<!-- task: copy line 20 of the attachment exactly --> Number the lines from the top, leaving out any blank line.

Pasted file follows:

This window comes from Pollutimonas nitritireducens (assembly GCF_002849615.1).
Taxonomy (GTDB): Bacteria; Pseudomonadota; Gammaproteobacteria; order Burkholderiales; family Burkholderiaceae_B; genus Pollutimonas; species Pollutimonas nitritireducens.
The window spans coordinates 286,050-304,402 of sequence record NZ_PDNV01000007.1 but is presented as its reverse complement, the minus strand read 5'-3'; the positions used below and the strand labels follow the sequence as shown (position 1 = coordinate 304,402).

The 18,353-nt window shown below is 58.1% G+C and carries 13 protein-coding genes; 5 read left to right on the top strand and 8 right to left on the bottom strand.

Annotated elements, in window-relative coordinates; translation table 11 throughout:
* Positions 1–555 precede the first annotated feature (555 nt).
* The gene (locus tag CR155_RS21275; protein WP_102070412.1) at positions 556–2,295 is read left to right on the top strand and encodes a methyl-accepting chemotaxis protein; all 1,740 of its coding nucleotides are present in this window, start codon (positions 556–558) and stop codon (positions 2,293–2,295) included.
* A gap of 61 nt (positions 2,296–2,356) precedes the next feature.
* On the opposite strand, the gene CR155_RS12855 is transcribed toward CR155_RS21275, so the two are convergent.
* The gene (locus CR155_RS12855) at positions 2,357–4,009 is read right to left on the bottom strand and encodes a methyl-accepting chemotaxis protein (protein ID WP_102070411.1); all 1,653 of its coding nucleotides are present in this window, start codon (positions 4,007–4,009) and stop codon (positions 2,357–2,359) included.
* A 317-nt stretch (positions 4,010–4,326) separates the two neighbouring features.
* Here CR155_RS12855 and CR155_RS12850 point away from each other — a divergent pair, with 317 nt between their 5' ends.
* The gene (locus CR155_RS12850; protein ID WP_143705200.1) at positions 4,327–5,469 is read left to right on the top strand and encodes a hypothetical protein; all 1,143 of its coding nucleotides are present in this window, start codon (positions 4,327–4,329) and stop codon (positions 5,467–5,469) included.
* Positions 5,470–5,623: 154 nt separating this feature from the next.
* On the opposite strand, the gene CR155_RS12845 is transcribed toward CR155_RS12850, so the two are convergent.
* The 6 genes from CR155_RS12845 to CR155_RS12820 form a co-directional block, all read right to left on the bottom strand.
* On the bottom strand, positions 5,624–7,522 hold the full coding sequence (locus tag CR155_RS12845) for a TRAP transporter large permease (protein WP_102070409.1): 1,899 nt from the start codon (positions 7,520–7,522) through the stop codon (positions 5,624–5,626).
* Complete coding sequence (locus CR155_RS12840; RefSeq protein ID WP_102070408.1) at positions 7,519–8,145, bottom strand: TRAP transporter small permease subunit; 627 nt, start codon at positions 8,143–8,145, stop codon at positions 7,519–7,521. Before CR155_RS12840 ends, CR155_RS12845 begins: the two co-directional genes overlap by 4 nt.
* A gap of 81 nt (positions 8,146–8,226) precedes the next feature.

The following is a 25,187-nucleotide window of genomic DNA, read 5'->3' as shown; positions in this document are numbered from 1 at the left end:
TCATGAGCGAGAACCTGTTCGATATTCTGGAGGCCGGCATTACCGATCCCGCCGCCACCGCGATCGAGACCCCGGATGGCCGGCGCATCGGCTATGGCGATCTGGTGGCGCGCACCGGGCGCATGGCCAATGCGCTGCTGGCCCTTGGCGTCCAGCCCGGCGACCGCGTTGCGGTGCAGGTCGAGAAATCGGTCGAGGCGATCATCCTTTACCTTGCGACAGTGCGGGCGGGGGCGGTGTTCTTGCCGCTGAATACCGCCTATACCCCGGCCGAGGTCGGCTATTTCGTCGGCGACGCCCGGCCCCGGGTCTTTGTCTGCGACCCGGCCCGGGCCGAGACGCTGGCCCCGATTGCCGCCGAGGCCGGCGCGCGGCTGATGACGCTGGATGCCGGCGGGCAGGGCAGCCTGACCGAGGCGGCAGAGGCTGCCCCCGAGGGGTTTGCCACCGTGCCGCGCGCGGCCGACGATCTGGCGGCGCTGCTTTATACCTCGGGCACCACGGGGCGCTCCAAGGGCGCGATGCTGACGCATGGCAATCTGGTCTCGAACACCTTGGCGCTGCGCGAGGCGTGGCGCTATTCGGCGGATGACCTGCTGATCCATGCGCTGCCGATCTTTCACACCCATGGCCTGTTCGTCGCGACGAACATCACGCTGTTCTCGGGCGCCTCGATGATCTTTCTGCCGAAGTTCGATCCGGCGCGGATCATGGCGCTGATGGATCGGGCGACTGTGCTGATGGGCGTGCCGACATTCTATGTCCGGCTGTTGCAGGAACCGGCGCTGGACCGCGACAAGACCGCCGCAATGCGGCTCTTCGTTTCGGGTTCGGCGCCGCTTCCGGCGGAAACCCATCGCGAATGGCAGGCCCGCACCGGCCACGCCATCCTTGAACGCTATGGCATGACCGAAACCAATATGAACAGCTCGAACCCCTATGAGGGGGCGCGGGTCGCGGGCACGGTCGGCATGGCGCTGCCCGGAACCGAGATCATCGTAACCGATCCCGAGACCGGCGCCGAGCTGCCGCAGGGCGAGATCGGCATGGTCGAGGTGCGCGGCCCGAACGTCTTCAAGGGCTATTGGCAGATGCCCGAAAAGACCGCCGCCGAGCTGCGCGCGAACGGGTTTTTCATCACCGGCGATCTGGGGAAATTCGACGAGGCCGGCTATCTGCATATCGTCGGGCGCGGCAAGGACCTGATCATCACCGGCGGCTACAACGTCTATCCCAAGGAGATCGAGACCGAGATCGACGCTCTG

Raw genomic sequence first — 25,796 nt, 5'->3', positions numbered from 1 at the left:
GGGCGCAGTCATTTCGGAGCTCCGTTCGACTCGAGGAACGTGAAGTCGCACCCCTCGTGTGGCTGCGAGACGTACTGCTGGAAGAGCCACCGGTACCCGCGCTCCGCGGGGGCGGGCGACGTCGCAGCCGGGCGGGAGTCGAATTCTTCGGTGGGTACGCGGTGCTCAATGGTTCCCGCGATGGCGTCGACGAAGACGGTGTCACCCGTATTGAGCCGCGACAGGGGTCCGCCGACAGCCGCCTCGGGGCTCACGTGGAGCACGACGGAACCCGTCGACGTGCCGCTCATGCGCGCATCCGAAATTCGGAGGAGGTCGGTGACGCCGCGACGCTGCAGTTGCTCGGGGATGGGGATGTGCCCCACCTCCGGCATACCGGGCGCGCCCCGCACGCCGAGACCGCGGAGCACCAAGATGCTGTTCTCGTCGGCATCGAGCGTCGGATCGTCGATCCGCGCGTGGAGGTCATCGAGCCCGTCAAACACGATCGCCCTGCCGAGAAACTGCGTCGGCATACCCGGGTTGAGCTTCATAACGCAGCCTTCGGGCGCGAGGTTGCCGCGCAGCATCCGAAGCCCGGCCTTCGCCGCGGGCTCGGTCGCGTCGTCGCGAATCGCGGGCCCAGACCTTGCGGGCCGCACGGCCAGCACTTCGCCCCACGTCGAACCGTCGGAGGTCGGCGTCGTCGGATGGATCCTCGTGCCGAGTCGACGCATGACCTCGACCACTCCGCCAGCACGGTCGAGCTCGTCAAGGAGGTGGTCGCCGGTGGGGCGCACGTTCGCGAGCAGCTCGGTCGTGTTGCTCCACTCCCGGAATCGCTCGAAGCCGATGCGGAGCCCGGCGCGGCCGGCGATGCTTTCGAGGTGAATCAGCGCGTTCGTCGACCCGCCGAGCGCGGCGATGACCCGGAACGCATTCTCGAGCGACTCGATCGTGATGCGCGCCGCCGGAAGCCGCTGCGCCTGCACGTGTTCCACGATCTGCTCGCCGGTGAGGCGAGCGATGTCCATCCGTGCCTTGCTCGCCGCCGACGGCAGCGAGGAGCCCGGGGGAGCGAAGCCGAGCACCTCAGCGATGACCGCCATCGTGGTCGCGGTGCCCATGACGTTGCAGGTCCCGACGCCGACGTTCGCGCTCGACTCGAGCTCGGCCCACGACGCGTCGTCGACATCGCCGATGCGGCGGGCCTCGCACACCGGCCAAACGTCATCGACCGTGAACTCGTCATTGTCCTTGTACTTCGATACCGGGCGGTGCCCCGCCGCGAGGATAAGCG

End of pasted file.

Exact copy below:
The following is a 25,187-nucleotide window of genomic DNA, read 5'->3' as shown; positions in this document are numbered from 1 at the left end: